The National Mall has an impressive new museum, and NASA Headquarters has a new neighbor. On Tuesday, opening ceremonies will be held for the Smithsonian's National Museum of the American Indian in an event featuring the largest tribal gathering in history.
The new museum is located just east of the Smithsonian's National Air and Space Museum. Fittingly, its unique design features the important role that the Earth, Moon, planets and stars play in Native American culture. (Visit the Museum's Web site)
NASA's first Native American astronaut, Commander John Herrington, was invited to speak at the opening ceremonies but had to send his regrets as he is in Star City, Russia, training for a future mission to the International Space Station. However, Herrington, a proud member of the Chickasaw Nation, is honored that the museum is showcasing two items that he flew in space on STS-113, the sixteenth Shuttle mission to visit the International Space Station.
The first item is a Native American flute made from cane that was presented to John by Jim Gilliland (Cherokee Nation), a retired engineer from the Kennedy Space Center. While onboard the International Space Station, John played the flute in a lively duet with Expedition 6 crew member Don Pettit, who had fashioned a musical instrument out of a vacuum cleaner.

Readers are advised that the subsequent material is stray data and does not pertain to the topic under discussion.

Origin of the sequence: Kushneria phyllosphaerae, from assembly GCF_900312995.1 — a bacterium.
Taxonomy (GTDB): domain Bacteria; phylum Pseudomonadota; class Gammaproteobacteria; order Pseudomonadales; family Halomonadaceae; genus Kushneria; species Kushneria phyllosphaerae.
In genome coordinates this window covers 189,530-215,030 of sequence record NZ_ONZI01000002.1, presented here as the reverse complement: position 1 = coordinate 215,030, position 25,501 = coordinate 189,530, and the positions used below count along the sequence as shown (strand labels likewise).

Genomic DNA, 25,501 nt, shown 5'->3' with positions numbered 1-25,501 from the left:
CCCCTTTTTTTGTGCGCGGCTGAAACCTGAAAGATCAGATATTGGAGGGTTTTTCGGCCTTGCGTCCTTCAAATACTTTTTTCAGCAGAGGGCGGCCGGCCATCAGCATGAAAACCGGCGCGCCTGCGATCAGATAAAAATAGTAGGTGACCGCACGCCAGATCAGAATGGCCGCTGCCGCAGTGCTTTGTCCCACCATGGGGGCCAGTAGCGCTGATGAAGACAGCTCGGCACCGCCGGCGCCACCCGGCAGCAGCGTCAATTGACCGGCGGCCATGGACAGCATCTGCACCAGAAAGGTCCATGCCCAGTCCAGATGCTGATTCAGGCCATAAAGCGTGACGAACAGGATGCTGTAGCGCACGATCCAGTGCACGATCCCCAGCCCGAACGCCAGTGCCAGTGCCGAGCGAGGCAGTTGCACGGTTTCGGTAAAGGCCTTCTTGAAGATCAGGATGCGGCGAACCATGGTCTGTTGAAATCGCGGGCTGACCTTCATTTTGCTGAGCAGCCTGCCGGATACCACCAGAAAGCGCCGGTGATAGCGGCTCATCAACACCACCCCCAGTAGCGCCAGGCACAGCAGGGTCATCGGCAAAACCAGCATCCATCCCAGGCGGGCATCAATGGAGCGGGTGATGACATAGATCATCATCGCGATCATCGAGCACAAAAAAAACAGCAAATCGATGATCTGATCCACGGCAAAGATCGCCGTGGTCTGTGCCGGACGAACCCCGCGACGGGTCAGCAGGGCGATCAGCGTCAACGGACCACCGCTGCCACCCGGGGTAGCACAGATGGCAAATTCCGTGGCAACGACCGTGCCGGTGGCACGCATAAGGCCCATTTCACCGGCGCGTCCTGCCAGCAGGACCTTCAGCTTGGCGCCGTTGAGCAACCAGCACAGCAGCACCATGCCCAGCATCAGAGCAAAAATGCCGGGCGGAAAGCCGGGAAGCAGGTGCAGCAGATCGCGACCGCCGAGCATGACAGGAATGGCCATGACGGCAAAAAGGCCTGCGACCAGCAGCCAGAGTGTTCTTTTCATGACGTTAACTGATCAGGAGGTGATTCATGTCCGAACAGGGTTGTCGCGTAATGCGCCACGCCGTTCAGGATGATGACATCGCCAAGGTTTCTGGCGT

The second item is a sacred Bald Eagle feather with a beaded decoration given to John by the late Phil Lane, Sr. (Lakhota Sioux), an elder in the American Indian Science and Engineering Society. John explained the beads have six colors with "green representing Mother Earth; black, white, red and yellow representing the people who make Mother Earth their home; and blue representing Father Sky." John said he hopes people who see the flute and eagle feather on display will gain a greater appreciation of "the spirituality as well as the technical capabilities of Native Americans."
At NASA, we certainly hope to nurture the spirit of exploration and discovery in the next generation of Native American explorers. For example, this Friday astronaut Bob Cabana will visit the students at one of NASA's Explorer Schools, the Circle of Nations School in Wahpeton, North Dakota.
The Native American spirit represents a shining light of hope and resolve. And that light will shine bright in this wonderful addition to the National Mall. Welcome to the neighborhood!